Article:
Video series on Interactive Fiction (Episode 3: Counterfeit Monkey)

EDIT: I’ve slightly changed this thread’s title and I will post all episode updates here, so I don’t scatter them around the forum every time.


Not exactly an essay nor a review, but Arcweave just released the pilot episode for a YouTube series on IF—and I’m writing and presenting it. Depending on how many crickets we’ll hear, we’ll keep it up. :partying_face:

Any thoughts welcome.


Brilliant. Very professional production.

I’m now intrigued to see how such a complex story line could be implemented in a parser-based game.

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Thank you!!!

You mean you haven’t played it? I’m so happy I didn’t include spoilers!!! :innocent:

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I’ll have to watch this tonight, when I have time…

Of course the storyline was designed for a parser-based game! That is, I started by thinking up player-parser interactions, and then came up with a story that made use of them. That’s how I write IF, in general.


Well… Almost anything one can meaningfully say about Spider and Web (beyond “It’s awesome, you should play it!”) is spoilery. From the moment you mention the unreliable narrator at the very start of the video, you’re already giving away a lot.

But it would be impossible to talk about one of the strongest pieces of IF (still.) without, well, you know… saying something about it.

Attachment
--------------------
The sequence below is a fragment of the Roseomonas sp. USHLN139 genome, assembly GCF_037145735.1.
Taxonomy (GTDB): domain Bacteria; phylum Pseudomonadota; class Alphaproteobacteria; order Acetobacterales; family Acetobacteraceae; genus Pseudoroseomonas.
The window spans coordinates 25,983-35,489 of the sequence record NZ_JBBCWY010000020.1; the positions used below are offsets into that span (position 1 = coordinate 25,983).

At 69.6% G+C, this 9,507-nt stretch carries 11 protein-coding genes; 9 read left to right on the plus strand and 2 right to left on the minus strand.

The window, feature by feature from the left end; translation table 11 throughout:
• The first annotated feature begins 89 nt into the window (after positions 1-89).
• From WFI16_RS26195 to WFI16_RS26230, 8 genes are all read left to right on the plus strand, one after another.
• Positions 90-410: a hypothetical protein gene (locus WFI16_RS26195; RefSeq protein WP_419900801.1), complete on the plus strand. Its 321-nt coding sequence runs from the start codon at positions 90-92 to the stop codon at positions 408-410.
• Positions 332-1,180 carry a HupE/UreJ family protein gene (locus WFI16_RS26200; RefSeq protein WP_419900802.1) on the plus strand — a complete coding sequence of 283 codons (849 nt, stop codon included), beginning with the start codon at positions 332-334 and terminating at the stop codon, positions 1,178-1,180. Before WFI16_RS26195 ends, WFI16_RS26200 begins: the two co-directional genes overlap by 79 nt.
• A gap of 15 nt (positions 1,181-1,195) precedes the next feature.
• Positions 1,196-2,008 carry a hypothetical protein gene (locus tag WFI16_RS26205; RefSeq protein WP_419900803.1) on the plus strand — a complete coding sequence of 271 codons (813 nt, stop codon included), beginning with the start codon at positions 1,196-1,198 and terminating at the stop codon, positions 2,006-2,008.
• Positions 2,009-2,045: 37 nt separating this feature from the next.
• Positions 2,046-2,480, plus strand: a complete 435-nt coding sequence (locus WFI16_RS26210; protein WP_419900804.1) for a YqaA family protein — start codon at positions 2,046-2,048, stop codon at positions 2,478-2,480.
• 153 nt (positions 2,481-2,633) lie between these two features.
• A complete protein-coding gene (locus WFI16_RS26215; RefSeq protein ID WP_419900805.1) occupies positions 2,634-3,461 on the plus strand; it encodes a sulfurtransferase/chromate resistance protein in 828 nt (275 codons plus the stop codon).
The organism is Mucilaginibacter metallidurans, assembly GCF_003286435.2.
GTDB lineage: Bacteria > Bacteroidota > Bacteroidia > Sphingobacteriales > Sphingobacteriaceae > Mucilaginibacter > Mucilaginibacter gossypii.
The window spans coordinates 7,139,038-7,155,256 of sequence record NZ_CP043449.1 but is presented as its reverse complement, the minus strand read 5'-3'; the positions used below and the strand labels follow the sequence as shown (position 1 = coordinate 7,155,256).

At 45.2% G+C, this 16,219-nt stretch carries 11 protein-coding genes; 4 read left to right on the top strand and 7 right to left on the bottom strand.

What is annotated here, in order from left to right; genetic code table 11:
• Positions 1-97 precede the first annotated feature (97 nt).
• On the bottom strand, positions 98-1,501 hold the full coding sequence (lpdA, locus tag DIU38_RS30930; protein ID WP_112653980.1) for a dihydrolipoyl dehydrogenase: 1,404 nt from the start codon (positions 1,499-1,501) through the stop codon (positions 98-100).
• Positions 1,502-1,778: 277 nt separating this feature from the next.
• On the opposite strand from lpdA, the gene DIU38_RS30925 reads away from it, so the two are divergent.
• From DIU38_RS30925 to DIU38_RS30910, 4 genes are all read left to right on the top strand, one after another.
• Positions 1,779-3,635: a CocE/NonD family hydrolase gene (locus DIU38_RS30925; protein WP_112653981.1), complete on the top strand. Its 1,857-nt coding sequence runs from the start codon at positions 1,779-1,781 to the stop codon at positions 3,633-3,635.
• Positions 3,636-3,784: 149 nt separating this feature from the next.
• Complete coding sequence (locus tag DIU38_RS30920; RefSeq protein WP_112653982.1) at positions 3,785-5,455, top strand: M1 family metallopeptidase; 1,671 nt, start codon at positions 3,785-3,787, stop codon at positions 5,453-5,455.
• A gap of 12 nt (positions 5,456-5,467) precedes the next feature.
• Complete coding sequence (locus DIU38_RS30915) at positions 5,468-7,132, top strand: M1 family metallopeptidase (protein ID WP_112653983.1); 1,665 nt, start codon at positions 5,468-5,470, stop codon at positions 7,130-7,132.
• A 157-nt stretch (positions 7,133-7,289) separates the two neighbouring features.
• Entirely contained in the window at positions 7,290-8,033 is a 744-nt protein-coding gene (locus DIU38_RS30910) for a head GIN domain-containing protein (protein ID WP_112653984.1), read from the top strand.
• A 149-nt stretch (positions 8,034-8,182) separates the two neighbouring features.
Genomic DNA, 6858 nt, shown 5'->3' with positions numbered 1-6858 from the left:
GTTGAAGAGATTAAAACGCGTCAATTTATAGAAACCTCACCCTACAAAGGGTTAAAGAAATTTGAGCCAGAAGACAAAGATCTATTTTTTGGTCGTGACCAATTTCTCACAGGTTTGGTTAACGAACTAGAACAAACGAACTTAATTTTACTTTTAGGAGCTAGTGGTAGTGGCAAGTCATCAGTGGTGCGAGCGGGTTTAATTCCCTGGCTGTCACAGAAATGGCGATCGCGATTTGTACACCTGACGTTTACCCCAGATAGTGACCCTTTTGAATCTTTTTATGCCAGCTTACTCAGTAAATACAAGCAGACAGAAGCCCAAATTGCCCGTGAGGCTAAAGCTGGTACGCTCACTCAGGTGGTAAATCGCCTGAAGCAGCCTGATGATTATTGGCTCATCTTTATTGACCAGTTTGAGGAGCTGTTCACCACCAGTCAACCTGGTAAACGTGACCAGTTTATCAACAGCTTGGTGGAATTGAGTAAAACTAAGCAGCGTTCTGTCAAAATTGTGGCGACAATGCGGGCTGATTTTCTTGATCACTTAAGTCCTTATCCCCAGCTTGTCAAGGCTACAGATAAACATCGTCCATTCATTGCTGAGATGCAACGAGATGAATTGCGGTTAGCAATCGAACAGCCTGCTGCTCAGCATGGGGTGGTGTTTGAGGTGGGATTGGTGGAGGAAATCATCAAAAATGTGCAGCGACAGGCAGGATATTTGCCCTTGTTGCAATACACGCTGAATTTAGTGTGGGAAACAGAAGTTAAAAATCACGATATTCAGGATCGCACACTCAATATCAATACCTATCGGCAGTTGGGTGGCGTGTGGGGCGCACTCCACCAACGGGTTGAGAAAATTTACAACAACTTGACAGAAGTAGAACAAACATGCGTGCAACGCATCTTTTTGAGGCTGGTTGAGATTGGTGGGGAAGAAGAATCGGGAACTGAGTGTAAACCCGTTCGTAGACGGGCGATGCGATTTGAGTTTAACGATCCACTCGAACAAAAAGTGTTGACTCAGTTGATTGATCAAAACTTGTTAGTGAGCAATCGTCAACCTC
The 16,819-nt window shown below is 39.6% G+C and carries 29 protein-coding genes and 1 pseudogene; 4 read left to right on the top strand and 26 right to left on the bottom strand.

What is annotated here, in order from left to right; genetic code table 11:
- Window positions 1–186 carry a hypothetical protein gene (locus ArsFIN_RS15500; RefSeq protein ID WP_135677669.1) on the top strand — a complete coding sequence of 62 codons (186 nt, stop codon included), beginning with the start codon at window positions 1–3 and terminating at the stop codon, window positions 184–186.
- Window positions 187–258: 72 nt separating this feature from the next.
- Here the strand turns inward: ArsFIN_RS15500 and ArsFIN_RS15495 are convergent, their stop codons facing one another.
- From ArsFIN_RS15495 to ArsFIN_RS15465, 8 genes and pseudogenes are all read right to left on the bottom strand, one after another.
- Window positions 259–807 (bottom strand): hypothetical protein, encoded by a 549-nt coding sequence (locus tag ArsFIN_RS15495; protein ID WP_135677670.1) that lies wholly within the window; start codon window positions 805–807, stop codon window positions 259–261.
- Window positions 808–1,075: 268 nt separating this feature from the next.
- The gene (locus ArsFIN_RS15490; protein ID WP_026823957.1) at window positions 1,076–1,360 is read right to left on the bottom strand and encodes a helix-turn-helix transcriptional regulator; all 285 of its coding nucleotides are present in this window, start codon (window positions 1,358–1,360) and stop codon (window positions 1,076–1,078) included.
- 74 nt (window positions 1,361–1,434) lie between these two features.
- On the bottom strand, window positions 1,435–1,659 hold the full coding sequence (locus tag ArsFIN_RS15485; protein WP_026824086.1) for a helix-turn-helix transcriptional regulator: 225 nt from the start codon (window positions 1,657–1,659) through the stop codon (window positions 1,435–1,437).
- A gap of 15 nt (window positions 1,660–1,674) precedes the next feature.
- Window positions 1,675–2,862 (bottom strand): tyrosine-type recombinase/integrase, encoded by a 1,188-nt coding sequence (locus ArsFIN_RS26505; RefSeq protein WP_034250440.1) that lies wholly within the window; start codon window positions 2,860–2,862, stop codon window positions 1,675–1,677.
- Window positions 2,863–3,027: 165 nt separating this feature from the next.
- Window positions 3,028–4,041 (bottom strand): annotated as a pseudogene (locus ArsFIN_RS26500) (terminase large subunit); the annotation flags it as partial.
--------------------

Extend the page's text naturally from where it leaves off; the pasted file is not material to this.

True, that’s why I intentionally stayed at the very first scene and the unreliability as it plays out there.

And that’s part of what makes the story well designed: we get the setup of the unreliable narrator at the very beginning. Consistency—but not without surprise!

By the way, I recently listened to Inkle’s podcast, the episode that mentions Spider and Web, and was very shocked to hear them kinda-giving away the solution of the puzzle! Shame shame! :hushed: Of course the game is 20 years old, but… ouch!

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Please do keep it up :slightly_smiling_face:
So much potential for analysis of plot, etc.

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It is wonderful, amazing work. I have visualized the video two times but as you speack so fast I can’t barely understand all the message. I am unable to read subtitles when activated, at normal speed.
The video graphics and the explanation are great both.
I also want more of this reviews.

  • Jade
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Sorry to hear that! That’s me trying to keep the video short! (I actually haven’t checked if subtitles work.) :innocent:

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I’ve watched several times and I catch up the info. I wan’t to play Spider and Web so I have started now and I will go on after comps. Thank you a lot for the video.

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Hey all, we just released the 2nd episode, on 80 Days:

As always, all comments welcome. :blush:


I have played three times and this game is a bit “try and error”
I think the game is awesome, if you get involved you can play it for a long time trying a lot of options.
The video is very impressive with all that flashes that illustrate very fine your review.
Thanks a lot.

  • Jade
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I completed it twice; one took me 81 days (as the video illustrates) because of a silly last minute delay and the second was much faster, with more calculated trading. :laughing:

I started a third one, attempting to go through the poles, but I haven’t proceeded much.